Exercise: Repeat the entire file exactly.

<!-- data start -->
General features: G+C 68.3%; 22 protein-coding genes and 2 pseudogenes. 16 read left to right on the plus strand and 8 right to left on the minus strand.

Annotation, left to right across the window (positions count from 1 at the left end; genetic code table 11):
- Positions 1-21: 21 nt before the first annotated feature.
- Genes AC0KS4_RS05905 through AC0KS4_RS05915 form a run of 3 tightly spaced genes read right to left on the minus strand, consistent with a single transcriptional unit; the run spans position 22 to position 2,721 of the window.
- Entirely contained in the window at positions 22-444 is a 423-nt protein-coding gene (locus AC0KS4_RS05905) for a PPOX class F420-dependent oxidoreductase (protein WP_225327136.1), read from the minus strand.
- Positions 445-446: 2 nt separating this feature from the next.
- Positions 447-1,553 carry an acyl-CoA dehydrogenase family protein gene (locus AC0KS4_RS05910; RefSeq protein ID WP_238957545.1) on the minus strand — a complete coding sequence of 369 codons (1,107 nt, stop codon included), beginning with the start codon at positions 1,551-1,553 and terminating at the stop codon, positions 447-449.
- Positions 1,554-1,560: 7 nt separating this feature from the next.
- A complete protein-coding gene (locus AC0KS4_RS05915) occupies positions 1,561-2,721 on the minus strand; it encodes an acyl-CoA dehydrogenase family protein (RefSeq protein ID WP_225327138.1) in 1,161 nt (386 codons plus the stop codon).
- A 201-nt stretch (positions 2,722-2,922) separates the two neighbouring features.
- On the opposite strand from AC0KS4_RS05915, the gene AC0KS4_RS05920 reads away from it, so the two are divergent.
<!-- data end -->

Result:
General features: G+C 68.3%; 22 protein-coding genes and 2 pseudogenes. 16 read left to right on the plus strand and 8 right to left on the minus strand.

Annotation, left to right across the window (positions count from 1 at the left end; genetic code table 11):
- Positions 1-21: 21 nt before the first annotated feature.
- Genes AC0KS4_RS05905 through AC0KS4_RS05915 form a run of 3 tightly spaced genes read right to left on the minus strand, consistent with a single transcriptional unit; the run spans position 22 to position 2,721 of the window.
- Entirely contained in the window at positions 22-444 is a 423-nt protein-coding gene (locus AC0KS4_RS05905) for a PPOX class F420-dependent oxidoreductase (protein WP_225327136.1), read from the minus strand.
- Positions 445-446: 2 nt separating this feature from the next.
- Positions 447-1,553 carry an acyl-CoA dehydrogenase family protein gene (locus AC0KS4_RS05910; RefSeq protein ID WP_238957545.1) on the minus strand — a complete coding sequence of 369 codons (1,107 nt, stop codon included), beginning with the start codon at positions 1,551-1,553 and terminating at the stop codon, positions 447-449.
- Positions 1,554-1,560: 7 nt separating this feature from the next.
- A complete protein-coding gene (locus AC0KS4_RS05915) occupies positions 1,561-2,721 on the minus strand; it encodes an acyl-CoA dehydrogenase family protein (RefSeq protein ID WP_225327138.1) in 1,161 nt (386 codons plus the stop codon).
- A 201-nt stretch (positions 2,722-2,922) separates the two neighbouring features.
- On the opposite strand from AC0KS4_RS05915, the gene AC0KS4_RS05920 reads away from it, so the two are divergent.